Civil Procedure Exam 1997 Spring
The employees can enforce that part of the judgment pertaining to the sheep shearing shed under whatever procedure isn’t made available by the new state for enforcement. Presumably that simply would involve some officer of the new state government performing the same functions of a sheriff or United States Marshal seizing the property and turning over effective control of it to the plaintiffs. Transfer of ownership of the assets similarly would be accomplished under new state law, perhaps by making some entry in a registry of ownership somewhere.
As to the “deficiency judgment for money damages, that must be enforced in a Pennsylvania and Delaware court if the employees wish to get all of the available assets. Either state or federal court would work in both states. Federal court would have diversity jurisdiction because this is a suit between citizens of a foreign state and citizens of a state, and the jurisdictional amount is satisfied. [HHP no close quote]
Before the new state judgment can be enforced in Pennsylvania and Delaware, however, it must be recognized.
Because it is a judgment from a foreign country (if it has that status; see part B) the full faith and credit clause does not apply, and recognition must be sought by the employees either under the common law comity doctrine or under the Uniform Recognition of Foreign Money Judgments Act. Pennsylvania, I think, has adopted the Recognition Act, but Delaware has not - at least at the time of the Delamata case it had not.
The criteria for recognition under the comity doctrine and the Recognition Act are similar because the Recognition Act simply codifies the comity doctrine. Specific criteria are analyzed in the answer to part (B).
Assuming the judgment is recognized, it them must be enforced. If either or both states has adopted the Uniform Enforcement of Foreign Judgments Act, the plaintiff/judgment creditor simply would register the judgment with the clerk or prothonotary, and, after a hearing on the recognition issue, the clerk or prothonotary would issue a writ of execution on the recognized judgment. If either state has not adopted the Uniform Enforcement Act, the plaintiff/judgment creditors must file a new lawsuit attaching the new state judgment and claiming a cause of action in debt. The recognition issue would be decided and the context of deciding whether there is a meritorious cause of action based on the judgment. If it is not recognized, it is no judgment and therefore there is no debt to support the lawsuit.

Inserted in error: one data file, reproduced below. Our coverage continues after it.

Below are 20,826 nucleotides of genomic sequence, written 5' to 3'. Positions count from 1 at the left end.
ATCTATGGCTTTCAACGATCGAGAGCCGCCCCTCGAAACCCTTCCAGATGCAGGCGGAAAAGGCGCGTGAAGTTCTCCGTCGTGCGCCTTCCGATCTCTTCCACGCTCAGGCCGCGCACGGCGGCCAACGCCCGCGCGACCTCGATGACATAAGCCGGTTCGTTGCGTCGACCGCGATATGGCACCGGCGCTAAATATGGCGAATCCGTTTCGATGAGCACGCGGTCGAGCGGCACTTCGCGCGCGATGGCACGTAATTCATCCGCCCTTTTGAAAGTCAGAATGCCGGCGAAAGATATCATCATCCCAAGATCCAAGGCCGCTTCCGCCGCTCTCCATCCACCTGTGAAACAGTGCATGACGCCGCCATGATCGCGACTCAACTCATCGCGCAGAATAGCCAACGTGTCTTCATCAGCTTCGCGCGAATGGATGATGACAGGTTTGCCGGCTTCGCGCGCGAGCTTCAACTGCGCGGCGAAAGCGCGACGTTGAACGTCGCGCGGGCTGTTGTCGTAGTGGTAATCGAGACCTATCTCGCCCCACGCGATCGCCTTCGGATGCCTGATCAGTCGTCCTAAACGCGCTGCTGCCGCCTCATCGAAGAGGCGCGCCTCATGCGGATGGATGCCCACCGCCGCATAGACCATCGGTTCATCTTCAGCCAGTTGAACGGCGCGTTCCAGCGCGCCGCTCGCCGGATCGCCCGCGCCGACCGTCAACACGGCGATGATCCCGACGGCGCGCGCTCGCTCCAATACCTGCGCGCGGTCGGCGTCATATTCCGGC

If the judgment is recognized, and the action for debt succeeds, that would produce a brand new Pennsylvania and Delaware judgment - one from each court - and a writ of execution would issue on those judgments.
The sheriff would execute the writ of execution by garnishing the bank account and the stock, and levying on and selling the tangible property. The Rosemont Bank and the Wilmington Bank would be the garnishees for the bank account and the stock, respectively.
The new state judgment cannot be executed on unless it is recognized, as explained in the answer to part (A). My client can oppose recognition on two overlapping but independent grounds: that neither the Recognition Act (if it has been enacted) nor the comity doctrine authorizes recognition of this “judgment”; and it would violate procedural due process guarantees under the United States Constitution to enforce it against my client’s property.
The Recognition Act and comity doctrines effectively incorporate most of the due process arguments, and therefore I will consider the arguments together, only occasionally distinguishing the due process and Recognition Act/comity argument.
For example, § 1 of the Uniform Recognition Act defines foreign judgment and foreign state so as to exclude arguably new state. Due process would prevent enforcing something that purports to be a judgment that is not really because it is not from a real court.
Section 4(a)(2) denies recognition to a foreign judgment when the foreign court did not have personal jurisdiction over the defendant. Section 4(a)(1) denies recognition to judgments from do not comport with due process of law. Section 4(b)(6) denies recognition to a judgment from a court that was a seriously inconvenient forum for trial (although this grounds for avoiding recognition is limited to cases commenced by personal service and arguably is not implicated in this case because the case arguably was commenced by the presence of property.
In all of these instances, the Recognition Act links to concepts that are cognizable under procedural due process, without really elaborating on them. Therefore, it is appropriate simply to talk about the conceptual basis, recognizing that they can be asserted under the statute, under the common law comity doctrine, and under constitutional procedural due process.